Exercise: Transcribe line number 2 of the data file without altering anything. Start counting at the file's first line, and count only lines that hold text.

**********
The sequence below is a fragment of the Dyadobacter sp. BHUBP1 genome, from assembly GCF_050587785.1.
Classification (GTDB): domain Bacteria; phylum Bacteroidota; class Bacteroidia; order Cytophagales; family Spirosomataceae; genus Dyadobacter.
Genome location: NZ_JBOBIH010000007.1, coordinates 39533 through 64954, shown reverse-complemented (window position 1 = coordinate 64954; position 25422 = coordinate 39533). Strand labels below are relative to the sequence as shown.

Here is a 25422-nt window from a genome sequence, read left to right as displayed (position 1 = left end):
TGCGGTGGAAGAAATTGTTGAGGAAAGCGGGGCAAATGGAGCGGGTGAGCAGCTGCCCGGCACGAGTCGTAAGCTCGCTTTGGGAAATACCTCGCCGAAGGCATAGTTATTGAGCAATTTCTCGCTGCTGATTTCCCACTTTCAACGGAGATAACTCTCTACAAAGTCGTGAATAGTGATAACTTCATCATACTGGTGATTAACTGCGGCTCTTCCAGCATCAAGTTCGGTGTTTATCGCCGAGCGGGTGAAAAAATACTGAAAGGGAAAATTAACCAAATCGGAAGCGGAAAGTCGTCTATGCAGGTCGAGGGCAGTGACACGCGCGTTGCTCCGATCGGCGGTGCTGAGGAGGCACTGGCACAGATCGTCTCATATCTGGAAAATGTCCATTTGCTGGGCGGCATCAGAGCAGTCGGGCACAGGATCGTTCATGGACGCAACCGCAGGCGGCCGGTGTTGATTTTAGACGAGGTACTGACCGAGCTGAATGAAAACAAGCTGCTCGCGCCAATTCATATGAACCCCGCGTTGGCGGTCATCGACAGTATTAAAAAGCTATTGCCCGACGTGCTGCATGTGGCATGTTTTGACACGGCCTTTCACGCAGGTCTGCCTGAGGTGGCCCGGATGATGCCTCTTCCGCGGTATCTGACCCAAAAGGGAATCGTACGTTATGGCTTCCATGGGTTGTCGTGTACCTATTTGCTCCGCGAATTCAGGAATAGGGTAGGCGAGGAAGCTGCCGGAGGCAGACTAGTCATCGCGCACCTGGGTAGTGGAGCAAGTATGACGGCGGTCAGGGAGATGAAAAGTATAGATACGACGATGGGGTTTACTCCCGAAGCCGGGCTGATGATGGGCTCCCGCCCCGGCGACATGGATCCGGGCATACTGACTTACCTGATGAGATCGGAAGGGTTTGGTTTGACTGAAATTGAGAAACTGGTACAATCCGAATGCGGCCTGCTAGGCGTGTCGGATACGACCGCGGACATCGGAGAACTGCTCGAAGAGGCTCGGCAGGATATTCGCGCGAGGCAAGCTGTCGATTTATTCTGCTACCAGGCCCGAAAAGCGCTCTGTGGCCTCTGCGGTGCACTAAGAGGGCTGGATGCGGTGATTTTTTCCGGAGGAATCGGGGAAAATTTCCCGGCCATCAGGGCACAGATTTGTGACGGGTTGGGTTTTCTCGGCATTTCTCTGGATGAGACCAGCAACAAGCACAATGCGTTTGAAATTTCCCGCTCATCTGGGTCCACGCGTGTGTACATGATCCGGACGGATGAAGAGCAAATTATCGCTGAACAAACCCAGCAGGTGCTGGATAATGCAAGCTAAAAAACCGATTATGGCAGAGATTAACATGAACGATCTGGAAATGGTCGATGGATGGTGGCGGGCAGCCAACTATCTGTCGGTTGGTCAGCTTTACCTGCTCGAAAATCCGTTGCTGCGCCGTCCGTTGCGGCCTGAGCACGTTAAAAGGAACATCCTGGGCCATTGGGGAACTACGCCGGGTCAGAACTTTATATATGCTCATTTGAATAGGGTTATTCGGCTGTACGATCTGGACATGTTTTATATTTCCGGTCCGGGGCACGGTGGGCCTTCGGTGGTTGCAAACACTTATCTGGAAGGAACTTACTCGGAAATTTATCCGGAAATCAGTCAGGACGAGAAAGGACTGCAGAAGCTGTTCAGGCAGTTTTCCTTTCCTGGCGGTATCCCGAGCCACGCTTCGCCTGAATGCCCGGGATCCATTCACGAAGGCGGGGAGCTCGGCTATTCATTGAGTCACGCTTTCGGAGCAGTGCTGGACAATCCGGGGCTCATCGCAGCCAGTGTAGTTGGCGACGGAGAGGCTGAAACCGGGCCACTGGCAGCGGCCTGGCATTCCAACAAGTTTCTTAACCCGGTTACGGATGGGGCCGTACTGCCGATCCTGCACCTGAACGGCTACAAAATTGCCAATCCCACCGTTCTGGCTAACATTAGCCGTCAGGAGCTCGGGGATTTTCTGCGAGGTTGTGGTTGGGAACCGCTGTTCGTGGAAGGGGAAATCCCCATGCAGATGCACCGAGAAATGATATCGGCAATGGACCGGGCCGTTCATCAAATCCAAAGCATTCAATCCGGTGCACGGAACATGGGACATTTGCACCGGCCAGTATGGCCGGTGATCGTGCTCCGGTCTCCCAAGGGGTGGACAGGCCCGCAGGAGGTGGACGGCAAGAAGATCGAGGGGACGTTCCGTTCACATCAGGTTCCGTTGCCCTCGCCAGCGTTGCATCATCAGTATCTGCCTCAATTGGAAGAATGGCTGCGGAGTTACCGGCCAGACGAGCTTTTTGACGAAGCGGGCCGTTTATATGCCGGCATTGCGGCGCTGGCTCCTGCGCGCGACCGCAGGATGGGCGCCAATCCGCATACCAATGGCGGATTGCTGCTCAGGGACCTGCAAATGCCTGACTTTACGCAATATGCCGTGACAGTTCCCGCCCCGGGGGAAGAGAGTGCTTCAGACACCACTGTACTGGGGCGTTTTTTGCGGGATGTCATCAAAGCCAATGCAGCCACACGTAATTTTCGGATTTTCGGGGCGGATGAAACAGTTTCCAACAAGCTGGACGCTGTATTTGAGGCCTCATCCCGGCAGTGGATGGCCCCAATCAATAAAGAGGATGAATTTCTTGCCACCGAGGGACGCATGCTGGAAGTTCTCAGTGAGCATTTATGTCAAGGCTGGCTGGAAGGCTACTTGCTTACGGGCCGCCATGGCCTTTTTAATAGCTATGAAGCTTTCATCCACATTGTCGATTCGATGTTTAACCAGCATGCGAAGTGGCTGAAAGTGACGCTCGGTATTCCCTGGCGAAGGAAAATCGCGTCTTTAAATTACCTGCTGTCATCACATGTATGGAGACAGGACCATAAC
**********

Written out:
Classification (GTDB): domain Bacteria; phylum Bacteroidota; class Bacteroidia; order Cytophagales; family Spirosomataceae; genus Dyadobacter.